As you can see, they are offering the handset as a slider or a flip. The feature list for the two is pretty similar, with the accelerometer that sets my heart aflutter on the N95 again present, along with a 512mb removable memory card and radio. Interestingly, the clamshell handset has a poorer camera: only 2 megapixel, compared to 3.2 on the slider. What does Nokia have against clamshell users?

And why do they go back to the same names again? This handset doesn't really have anything to do with the old 6600, which has effectively evolved into the N95.

Speaking of which, the 6600 slide looks rather like a simplified version of the forthcoming Nokia N96. Apparently, there are no handsets available for review purposes until the official launch in the autumn. If anyone fancies sending one this way, please get in touch!

Thursday, April 24, 2008

What do I love most about the N95 8gb Part 2 - the accelerometer

It is sooooo wonderfully understated and Scandinavian to include an accelerometer in the flagship N95 and not make a fuss about it. Apple included exactly the same feature in the iPhone and made it one of the central parts of their advertising strategy:

"WOW... LOOK... A phone that knows when you are moving AND has internet browsing"

The Finns, in their understated way, just put it in there and didn't really do anything with it. Third Party developers (you don't get them with the iPhone) have gone wild with the device and you can now use the N95 for such varied tasks as... err... playing starwars, playing bouncy ball and.... umm... playing Space Invaders. Nokia's own Activity Monitor app is quite cool, although it won't do your battery life any favours.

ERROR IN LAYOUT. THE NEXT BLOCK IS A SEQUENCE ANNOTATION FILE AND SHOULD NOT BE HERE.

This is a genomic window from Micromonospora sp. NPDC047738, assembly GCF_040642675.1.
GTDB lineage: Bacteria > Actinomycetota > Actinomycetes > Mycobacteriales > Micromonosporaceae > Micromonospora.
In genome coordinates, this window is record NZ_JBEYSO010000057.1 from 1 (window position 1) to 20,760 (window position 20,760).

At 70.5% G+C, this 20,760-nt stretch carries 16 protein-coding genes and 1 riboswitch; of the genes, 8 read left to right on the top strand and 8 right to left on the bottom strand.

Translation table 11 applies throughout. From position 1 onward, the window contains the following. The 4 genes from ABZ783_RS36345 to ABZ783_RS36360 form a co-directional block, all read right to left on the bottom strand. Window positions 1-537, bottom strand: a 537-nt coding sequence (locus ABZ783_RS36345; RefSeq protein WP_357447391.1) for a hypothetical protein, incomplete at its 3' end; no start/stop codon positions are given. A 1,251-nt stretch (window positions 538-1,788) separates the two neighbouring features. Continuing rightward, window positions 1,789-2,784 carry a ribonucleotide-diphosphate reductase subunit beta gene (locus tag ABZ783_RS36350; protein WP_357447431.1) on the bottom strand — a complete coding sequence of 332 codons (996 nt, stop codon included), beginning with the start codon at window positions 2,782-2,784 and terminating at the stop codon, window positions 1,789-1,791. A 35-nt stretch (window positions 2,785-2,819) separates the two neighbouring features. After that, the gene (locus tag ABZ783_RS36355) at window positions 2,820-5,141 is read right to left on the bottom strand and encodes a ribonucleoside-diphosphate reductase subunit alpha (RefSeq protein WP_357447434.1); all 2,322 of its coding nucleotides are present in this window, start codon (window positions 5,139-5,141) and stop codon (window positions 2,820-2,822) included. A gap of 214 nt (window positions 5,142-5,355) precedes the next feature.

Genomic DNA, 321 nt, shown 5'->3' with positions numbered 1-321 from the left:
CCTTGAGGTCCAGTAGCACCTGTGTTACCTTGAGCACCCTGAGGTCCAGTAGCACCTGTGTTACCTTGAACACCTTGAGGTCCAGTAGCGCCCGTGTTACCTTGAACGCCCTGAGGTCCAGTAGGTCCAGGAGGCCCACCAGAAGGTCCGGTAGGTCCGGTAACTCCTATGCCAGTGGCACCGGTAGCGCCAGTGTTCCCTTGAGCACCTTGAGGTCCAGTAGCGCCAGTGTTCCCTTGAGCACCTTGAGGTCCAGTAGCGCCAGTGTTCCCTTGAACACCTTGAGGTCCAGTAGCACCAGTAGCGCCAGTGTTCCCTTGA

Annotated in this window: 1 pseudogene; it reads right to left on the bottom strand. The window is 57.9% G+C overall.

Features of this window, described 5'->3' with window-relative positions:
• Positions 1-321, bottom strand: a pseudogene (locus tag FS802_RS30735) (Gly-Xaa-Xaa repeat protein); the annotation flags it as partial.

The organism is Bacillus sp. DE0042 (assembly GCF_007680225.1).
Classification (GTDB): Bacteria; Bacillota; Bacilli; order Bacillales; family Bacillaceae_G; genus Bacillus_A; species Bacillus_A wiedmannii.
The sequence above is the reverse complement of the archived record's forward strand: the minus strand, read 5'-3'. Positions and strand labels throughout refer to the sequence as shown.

Anyway, this is just another reason that I love the N95. Thanks Nokia!

(Sorry if this blog has got a bit boring of late... you know how people get when they are in love. Normal business will resume once a younger model comes along =)

Tuesday, April 08, 2008

Nokia Tube

Nokia has announced an iPhonealike preliminarily called the Nokia Tube.

Details are sketchy but it does look rather like the return of the mac, doesn't it?

This is Nokia's return to touchscreen technology after the unpopular 7710, which was painfully slow and generally a bit crap.

There are no more details available at the moment, but as a dedicated Nokia fan I am really looking forward to this one. The only question is...

will it Finnish the iPhone?

Monday, April 07, 2008

Thursday, February 21, 2008

Decision Time

With a little help from Vodafone, my next handset has been decided.

Ladies and gentlemen, the next phone to grace Cellfella's Levi's shall be...

The Nokia N95 8G.

No great surprises there, then.

To be honest, I was holding out for an N82 but there's every chance that this little beaut will never make it all the way to Vodafone. I can't change network either because Voda is the only one to cover both my office and flat.